Research Article| Volume 63, ISSUE 2, P486-493, August 2015

Sarcopaenia is associated with NAFLD independently of obesity and insulin resistance: Nationwide surveys (KNHANES 2008–2011)

Published:March 14, 2015DOI:

      Background & Aims

      Although sarcopaenia is associated with obesity-related comorbidities, its influence on non-alcoholic fatty liver disease (NAFLD) or steatohepatitis has not been fully determined. We aimed to investigate the direct relationship between sarcopaenia and NAFLD or steatohepatitis in the general population.


      We conducted a cross-sectional study using nationally representative samples of 15,132 subjects from the Korea National Health and Nutrition Examination Surveys 2008–2011. Subjects were defined as having NAFLD when they had higher scores from previously validated NAFLD prediction models such as the hepatic steatosis index, comprehensive NAFLD score and NAFLD liver fat score. BARD and FIB-4 scores were used to define advanced fibrosis in subjects with NAFLD. The skeletal muscle index (SMI) [SMI(%) = total appendicular skeletal muscle mass (kg)/weight (kg) × 100] measured by dual-energy X-ray absorptiometry was used to diagnose sarcopaenia with cut points of 32.2% for men and 25.5% for women.


      SMI was inversely correlated with all NAFLD predicting scores (Ps <0.001). After stratification, sarcopaenic subjects had an increased risk of NAFLD regardless of obesity (odds ratios [ORs] = 1.55 to 3.02, depending on models; all Ps <0.001) or metabolic syndrome (ORs = 1.63 to 4.00, all Ps <0.001). Multiple logistic regression analysis also demonstrated this independent association between sarcopaenia and NAFLD after adjusting for confounding factors related to obesity or insulin resistance (ORs = 1.18 to 1.22, all Ps <0.001). Furthermore, among the NAFLD population, subjects with lower SMIs were likely to have advanced fibrosis compared with non-sarcopaenic individuals (BARD and FIB-4: ORs = 1.83 and 1.69, respectively; both Ps <0.001). Compared with non-exercised subjects, individuals who exercised regularly had a lower risk of NAFLD (p <0.001), particularly among obese people with well-preserved muscle mass.


      Sarcopaenia is associated with increased risks of NAFLD and advanced fibrosis, independent of obesity or metabolic control.


      NAFLD (Non-alcoholic fatty liver disease), NASH (Non-alcoholic steatohepatitis), KNHANES (Korea National Health and Nutrition Examination Survey), ASM (Appendicular skeletal muscle mass), SMI (Skeletal muscle mass index), SD (Standard deviation), BMI (Body mass index), HSI (Hepatic steatosis index), CNS (Comprehensive NAFLD score), LFS (NAFLD liver fat score), HOMA-IR (Homeostasis model assessment of insulin resistance), AST (Aspartate transaminase), ALT (Alanine transaminase), AOR (Adjusted odds ratio)


      Linked Article

      • Sarcopenia in non-alcoholic fatty liver disease: Targeting the real culprit?
        Journal of HepatologyVol. 63Issue 2
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          There is exponential interest in non-alcoholic fatty liver disease (NAFLD) as a cause of chronic liver disease in the last decade [1]. The epidemic of obesity due to changes in life style and nutritional habits in Western countries has greatly contributed to the rapid increase in prevalence of NAFLD. In addition to obesity, NAFLD is strongly associated with diabetes mellitus and insulin resistance that are believed to be a consequence of low physical activity and increased fat mass as well as the metabolic syndrome [2,3].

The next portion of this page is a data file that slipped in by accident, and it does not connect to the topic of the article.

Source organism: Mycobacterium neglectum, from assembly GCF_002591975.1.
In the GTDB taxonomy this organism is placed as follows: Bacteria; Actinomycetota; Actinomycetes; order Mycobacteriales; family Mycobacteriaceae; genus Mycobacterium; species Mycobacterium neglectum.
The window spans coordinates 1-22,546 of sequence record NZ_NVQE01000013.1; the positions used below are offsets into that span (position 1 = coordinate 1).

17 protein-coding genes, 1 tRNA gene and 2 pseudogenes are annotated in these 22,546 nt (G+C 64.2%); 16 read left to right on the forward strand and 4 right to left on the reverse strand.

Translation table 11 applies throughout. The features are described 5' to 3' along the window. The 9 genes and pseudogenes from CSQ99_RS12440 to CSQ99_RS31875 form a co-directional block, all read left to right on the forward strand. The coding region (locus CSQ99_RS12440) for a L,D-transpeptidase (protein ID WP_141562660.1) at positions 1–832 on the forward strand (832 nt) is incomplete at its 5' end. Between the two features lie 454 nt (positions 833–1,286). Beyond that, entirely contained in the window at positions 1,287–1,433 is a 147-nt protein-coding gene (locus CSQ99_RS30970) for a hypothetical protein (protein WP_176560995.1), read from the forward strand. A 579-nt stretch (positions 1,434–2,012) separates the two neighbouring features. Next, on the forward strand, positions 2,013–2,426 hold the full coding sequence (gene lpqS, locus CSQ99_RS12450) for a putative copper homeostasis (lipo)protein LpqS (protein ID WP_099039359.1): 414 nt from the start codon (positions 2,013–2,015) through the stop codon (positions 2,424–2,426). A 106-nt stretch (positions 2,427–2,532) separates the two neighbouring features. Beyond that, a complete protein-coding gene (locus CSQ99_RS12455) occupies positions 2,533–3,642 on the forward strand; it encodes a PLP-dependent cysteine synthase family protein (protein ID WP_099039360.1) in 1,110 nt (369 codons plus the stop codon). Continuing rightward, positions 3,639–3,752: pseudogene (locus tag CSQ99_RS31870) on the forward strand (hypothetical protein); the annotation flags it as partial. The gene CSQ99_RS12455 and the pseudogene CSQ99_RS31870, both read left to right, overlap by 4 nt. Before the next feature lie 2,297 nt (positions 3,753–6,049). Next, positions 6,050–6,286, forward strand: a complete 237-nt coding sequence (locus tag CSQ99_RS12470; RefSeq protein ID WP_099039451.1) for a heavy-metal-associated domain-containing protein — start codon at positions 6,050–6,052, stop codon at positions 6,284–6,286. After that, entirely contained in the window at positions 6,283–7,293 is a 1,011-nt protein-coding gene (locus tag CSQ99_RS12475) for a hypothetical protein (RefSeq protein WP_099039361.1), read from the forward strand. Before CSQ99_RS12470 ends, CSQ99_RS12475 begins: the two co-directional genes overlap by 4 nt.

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      • The association between sarcopenia and non-alcoholic fatty liver disease: Potential pitfalls in non-invasive prediction models
        Journal of HepatologyVol. 64Issue 2
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          We read with great interest the recent study by Lee et al. published in the Journal of Hepatology [1], which cross-sectionally investigated the association between low skeletal muscle index and non-alcoholic fatty liver disease (NAFLD) in a representative sample of the general Korean population. The main finding of this article was that sarcopenia was significantly associated with increased risk of NAFLD independent of both obesity and metabolic syndrome. Despite these promising results, we have some questions concerning this article.
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      • Reply to “The association between sarcopenia and non-alcoholic fatty liver disease: Potential pitfalls in non-invasive prediction models”
        Journal of HepatologyVol. 64Issue 2
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          We thank Kim et al. for their interest in our article and the several meaningful comments to be discussed. First, due to the definition of sarcopenia which consists of appendicular skeletal muscle mass and body weight [1], subjects with sarcopenia are likely to be more obese, this phenomenon was also reported by several researchers [2,3]. As obesity is closely linked to sarcopenia as well as non-alcoholic fatty liver disease (NAFLD), Kim et al. raised the issue that the effect of obesity should be fully adjusted in the logistic model in order to validate the independent association between sarcopenia and NAFLD [4].
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